I looked at the front pages of all the Sunday papers this morning in the newsagent, as I tend to, and it struck me how many of the stories were about health and safety regulations.
There was the story about parents having to accompany their teenage children to the loo in Glasgow cafes (unlikely, that one). There was the lead story in the Sunday Telegraph warning us that clearing the ice outside your house can open you up to legal action. Not to mention all the stuff about gritting being banned for similar health and safety considerations.
Before I dismissed the whole lot as the kind of nonsense you get in Sunday papers, I wondered whether – actually – this might not be the key issue after all.
I don’t mean to suggest that we need no safety regulations. But there is something about the health and safety regime which has been constructed by New Labour, on the foundations of the regime built by the Major government – a mixture of American contract culture and Taylorist checklists – which is actually corroding some of the social networks which actually keep us safe.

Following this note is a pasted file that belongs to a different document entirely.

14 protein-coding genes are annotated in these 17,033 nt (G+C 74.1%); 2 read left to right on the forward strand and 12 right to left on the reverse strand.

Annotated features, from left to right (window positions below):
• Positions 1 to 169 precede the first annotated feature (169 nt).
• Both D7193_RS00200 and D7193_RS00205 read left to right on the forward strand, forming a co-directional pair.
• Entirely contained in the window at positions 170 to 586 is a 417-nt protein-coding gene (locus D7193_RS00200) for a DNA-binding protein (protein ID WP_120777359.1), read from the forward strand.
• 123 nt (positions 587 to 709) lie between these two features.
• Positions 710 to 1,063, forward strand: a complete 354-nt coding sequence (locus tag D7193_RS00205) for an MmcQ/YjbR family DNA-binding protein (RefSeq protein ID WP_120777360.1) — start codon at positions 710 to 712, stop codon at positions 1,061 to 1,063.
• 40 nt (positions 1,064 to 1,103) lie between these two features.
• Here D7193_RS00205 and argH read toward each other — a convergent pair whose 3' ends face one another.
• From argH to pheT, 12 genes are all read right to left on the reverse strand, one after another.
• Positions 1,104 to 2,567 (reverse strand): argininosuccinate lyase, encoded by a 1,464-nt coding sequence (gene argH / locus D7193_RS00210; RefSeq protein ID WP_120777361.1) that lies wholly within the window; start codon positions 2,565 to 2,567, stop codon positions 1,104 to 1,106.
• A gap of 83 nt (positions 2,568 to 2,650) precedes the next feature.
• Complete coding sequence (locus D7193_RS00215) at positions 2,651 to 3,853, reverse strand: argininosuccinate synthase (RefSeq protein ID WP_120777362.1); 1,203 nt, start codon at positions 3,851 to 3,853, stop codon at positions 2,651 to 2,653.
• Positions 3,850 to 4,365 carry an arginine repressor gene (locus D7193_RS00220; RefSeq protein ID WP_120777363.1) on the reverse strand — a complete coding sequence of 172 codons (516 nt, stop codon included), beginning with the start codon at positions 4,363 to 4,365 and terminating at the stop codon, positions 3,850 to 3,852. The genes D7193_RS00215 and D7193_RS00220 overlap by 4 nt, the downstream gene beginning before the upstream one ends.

The ruling about not clearing ice is a good example, set out by the professional body of health and safety officials. The actual effect of this kind of regulation is to make us less safe. The actual effect of much of the safe-guarding regime is to corrode the informal ways that neighbourhoods actually watch over children. It corrodes the way that frontline staff take responsibility and initiative, by chopping their jobs into tiny slithers, and subsuming them into intractable and controlling software.
So this isn’t just a story of how successive governments corrode social capital. It is the core story of why Blair and Brown invested such huge sums in public services, and yet rendered them so intractable, so elephantine, so narrowly focussed on symptoms rather than causes, and – over the long-term, therefore – so hugely ineffective and wasteful. That is the issue, really. No other issue is more important for the future of the nation.
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